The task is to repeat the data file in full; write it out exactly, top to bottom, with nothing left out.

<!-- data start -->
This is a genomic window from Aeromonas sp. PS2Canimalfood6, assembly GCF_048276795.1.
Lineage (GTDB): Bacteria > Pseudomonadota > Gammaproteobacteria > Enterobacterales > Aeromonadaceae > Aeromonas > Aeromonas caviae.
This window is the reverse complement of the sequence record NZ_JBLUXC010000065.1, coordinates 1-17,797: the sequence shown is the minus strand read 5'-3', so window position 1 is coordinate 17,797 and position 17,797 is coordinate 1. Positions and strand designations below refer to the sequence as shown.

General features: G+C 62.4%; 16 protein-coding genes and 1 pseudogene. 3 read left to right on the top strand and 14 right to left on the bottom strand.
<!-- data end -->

This is a genomic window from Aeromonas sp. PS2Canimalfood6, assembly GCF_048276795.1.
Lineage (GTDB): Bacteria > Pseudomonadota > Gammaproteobacteria > Enterobacterales > Aeromonadaceae > Aeromonas > Aeromonas caviae.
This window is the reverse complement of the sequence record NZ_JBLUXC010000065.1, coordinates 1-17,797: the sequence shown is the minus strand read 5'-3', so window position 1 is coordinate 17,797 and position 17,797 is coordinate 1. Positions and strand designations below refer to the sequence as shown.

General features: G+C 62.4%; 16 protein-coding genes and 1 pseudogene. 3 read left to right on the top strand and 14 right to left on the bottom strand.